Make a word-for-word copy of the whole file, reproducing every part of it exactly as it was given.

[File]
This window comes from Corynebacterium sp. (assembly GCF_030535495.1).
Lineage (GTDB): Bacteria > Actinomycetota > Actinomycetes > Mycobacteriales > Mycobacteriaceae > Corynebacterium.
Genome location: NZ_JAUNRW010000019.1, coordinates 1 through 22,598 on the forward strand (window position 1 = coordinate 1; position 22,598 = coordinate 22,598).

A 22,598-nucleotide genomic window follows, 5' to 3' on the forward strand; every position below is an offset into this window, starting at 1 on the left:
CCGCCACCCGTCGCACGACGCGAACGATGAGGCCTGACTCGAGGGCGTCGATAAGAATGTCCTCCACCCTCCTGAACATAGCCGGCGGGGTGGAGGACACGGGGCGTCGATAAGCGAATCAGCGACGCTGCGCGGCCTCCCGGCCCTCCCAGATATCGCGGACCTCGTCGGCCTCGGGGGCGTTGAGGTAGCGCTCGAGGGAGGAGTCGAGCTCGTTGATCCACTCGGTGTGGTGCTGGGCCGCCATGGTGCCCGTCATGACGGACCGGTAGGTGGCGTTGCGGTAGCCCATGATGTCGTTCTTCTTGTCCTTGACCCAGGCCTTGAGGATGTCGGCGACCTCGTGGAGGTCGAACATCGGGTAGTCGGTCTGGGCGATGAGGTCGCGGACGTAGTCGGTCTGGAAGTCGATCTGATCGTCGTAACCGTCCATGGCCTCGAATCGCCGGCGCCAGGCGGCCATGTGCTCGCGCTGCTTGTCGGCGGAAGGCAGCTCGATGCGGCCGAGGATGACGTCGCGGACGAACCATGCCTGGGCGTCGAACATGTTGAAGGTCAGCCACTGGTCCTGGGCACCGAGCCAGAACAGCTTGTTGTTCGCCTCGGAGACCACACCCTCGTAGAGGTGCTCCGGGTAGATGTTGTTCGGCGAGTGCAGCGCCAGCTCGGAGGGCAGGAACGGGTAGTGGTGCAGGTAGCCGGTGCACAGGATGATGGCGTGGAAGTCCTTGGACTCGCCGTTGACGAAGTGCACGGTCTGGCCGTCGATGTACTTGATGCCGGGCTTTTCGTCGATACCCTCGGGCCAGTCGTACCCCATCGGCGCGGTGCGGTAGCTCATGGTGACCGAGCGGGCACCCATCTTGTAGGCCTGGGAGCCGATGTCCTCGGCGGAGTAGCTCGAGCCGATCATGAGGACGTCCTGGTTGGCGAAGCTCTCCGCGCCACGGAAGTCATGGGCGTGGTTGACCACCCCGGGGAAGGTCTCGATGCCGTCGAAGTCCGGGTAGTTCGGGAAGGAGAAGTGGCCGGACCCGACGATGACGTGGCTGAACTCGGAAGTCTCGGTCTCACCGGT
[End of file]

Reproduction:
This window comes from Corynebacterium sp. (assembly GCF_030535495.1).
Lineage (GTDB): Bacteria > Actinomycetota > Actinomycetes > Mycobacteriales > Mycobacteriaceae > Corynebacterium.
Genome location: NZ_JAUNRW010000019.1, coordinates 1 through 22,598 on the forward strand (window position 1 = coordinate 1; position 22,598 = coordinate 22,598).

A 22,598-nucleotide genomic window follows, 5' to 3' on the forward strand; every position below is an offset into this window, starting at 1 on the left:
CCGCCACCCGTCGCACGACGCGAACGATGAGGCCTGACTCGAGGGCGTCGATAAGAATGTCCTCCACCCTCCTGAACATAGCCGGCGGGGTGGAGGACACGGGGCGTCGATAAGCGAATCAGCGACGCTGCGCGGCCTCCCGGCCCTCCCAGATATCGCGGACCTCGTCGGCCTCGGGGGCGTTGAGGTAGCGCTCGAGGGAGGAGTCGAGCTCGTTGATCCACTCGGTGTGGTGCTGGGCCGCCATGGTGCCCGTCATGACGGACCGGTAGGTGGCGTTGCGGTAGCCCATGATGTCGTTCTTCTTGTCCTTGACCCAGGCCTTGAGGATGTCGGCGACCTCGTGGAGGTCGAACATCGGGTAGTCGGTCTGGGCGATGAGGTCGCGGACGTAGTCGGTCTGGAAGTCGATCTGATCGTCGTAACCGTCCATGGCCTCGAATCGCCGGCGCCAGGCGGCCATGTGCTCGCGCTGCTTGTCGGCGGAAGGCAGCTCGATGCGGCCGAGGATGACGTCGCGGACGAACCATGCCTGGGCGTCGAACATGTTGAAGGTCAGCCACTGGTCCTGGGCACCGAGCCAGAACAGCTTGTTGTTCGCCTCGGAGACCACACCCTCGTAGAGGTGCTCCGGGTAGATGTTGTTCGGCGAGTGCAGCGCCAGCTCGGAGGGCAGGAACGGGTAGTGGTGCAGGTAGCCGGTGCACAGGATGATGGCGTGGAAGTCCTTGGACTCGCCGTTGACGAAGTGCACGGTCTGGCCGTCGATGTACTTGATGCCGGGCTTTTCGTCGATACCCTCGGGCCAGTCGTACCCCATCGGCGCGGTGCGGTAGCTCATGGTGACCGAGCGGGCACCCATCTTGTAGGCCTGGGAGCCGATGTCCTCGGCGGAGTAGCTCGAGCCGATCATGAGGACGTCCTGGTTGGCGAAGCTCTCCGCGCCACGGAAGTCATGGGCGTGGTTGACCACCCCGGGGAAGGTCTCGATGCCGTCGAAGTCCGGGTAGTTCGGGAAGGAGAAGTGGCCGGACCCGACGATGACGTGGCTGAACTCGGAAGTCTCGGTCTCACCGGT